While the settlement also called for the creation of a Girl Scout room filled with memorabilia and nature resources, the room’s prime location in the Manor House meant that it was gradually converted into a small office and storage area.

But out of the blue, I was contacted a few months ago by Jamie Kuhns, senior historian for the Montgomery County Parks. A uniform had recently been donated to her office, and she was in charge of creating a Girl Scout-themed display for the Manor House, Rockwood’s main building. Would I be interested in collaborating?

YES!!!!!!!!!!

(That’s actually my family’s reaction; they are SO glad I have someone else to talk Rockwood with.)

I met with Jamie, who told me the uniform had been donated by Barbara Lages. I reviewed the display text, answered questions about various people, buildings, and events; provided a photo or two; and replaced the missing yellow tie for the uniform.

Jamie also had several pictures she wanted to incorporate into the display.  I immediately recognized two of the photos, as they include Bobby Lerch, the beloved former president of the Girl Scout Council of the Nation’s Capital. Both images show Bobby investing  her granddaughter, also named Barbara, as a Brownie around 1964. Troop leader Jessie Bradley Lerch also took part in the investiture.

bobbie-learch-daughter-grand-d-64

GSCNC President Bobby Lerch, left, invests her granddaughter Barbara as a Brownie, c. 1964 (GSCNC archives)

Bobby remained an active Girl Scout until her death at age 104. She also wrote the Foreword to my book on the history of Girl Scouting in Washington, DC.

The display case was dedicated in late November 2016. Next, I look forward to consulting with Jamie as she creates new signage around the grounds of Rockwood.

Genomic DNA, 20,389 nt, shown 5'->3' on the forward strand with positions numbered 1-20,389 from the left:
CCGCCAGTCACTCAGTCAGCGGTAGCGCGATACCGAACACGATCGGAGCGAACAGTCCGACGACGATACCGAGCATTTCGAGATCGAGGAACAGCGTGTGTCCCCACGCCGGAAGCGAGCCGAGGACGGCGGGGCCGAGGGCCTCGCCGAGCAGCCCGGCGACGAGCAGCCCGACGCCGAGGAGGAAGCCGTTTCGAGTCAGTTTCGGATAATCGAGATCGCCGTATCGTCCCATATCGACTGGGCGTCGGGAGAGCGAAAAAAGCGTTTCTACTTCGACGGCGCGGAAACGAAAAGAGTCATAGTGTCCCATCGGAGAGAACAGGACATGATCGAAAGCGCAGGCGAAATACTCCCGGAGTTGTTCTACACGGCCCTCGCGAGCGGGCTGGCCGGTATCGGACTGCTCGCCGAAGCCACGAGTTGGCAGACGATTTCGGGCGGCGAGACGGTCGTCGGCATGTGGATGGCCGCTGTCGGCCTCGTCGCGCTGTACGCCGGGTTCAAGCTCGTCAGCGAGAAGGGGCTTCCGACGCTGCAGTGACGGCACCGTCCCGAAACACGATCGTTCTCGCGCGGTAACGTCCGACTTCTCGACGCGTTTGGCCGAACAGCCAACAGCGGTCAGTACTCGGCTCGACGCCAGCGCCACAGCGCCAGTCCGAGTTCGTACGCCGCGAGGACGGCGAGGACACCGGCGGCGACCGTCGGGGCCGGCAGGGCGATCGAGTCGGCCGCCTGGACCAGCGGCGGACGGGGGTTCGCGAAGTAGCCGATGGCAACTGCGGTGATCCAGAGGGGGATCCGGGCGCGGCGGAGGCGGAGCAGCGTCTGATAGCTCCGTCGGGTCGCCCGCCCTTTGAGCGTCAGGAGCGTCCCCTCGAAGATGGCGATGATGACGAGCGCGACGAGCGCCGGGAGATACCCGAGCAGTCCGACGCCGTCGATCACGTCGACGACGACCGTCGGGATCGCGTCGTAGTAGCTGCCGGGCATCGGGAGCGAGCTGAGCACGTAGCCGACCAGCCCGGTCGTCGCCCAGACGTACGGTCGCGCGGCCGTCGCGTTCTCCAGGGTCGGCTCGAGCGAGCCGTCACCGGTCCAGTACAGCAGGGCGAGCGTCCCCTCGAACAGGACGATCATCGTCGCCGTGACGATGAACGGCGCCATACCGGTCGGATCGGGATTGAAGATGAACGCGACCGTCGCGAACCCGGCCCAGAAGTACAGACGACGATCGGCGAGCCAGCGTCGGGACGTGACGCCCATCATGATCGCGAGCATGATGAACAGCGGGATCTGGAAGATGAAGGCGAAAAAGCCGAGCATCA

©2016 Ann Robertson

 

Open House a Success

On Sunday, June 26, the Nation’s Capital Archives & History Program Center in Frederick, Maryland, opened its doors to the public.

The Center’s grand opening was September 19, 2015, and programs are held there for troops on the 3rd Saturday and Sunday each month. Otherwise, the all-volunteer-operated center is open by appointment only.

We are re-evaluating hours and program opportunities for the 2016-2017 Girl Scout year and hope to have more drop-in days. We are also planning a few training classes for adult volunteers.

I was especially happy to finally meet fellow Girl Scout Historian Sandy Dent in person. She’s with the Central Maryland council, and we’ve been Facebook friends for years.  Most of the photos here are hers. (Thanks Sandy!)

This slideshow requires JavaScript.

One guest–and now a new committee member–had several questions about former camps. She also shared memories of wading at camps in the 1960s. That reminded me of one of the most treasured items in our collection, the Murray Camp Scroll. Naturally, I had to pull it out.

The scroll is the 1960 Camp Committee report, but rendered in a truly unique fashion. The scroll is about 80 feet long and was donated by the family of Ann Murray, a former Camp Committee chair. Isn’t it amazing?

This slideshow requires JavaScript.

Archives and History Committee members LOVE to share our collection. If you haven’t been able to schedule a visit yet, contact me (ann@robertsonwriting.com), we’ll try to work something out.

An Affordable Mannequin Solution: Update

Update: March 17, 2017

Stand covers are now available in white, too!

napen-clothes-stand-cover-white__0453948_PE602511_S4

IKEA’s Napen Clothes Stand

Girl Scout historians know how challenging it can be to display vintage uniforms.

Commercial mannequins can be expensive and usually are several sizes too large for the dainty uniforms of old.

Dressmaker forms can work for adult uniforms, but are difficult to find in child sizes.

 

I found a fantastic, very affordable solution at…..IKEA.  Yes, the assemble-it-yourself Swedish furniture store! Who knew?

IMG_2358

IKEA mannequins in use at our Archives and History Program Center.

The NÄPEN mannequins are sold in IKEA’s children’s department for the budding fashionista.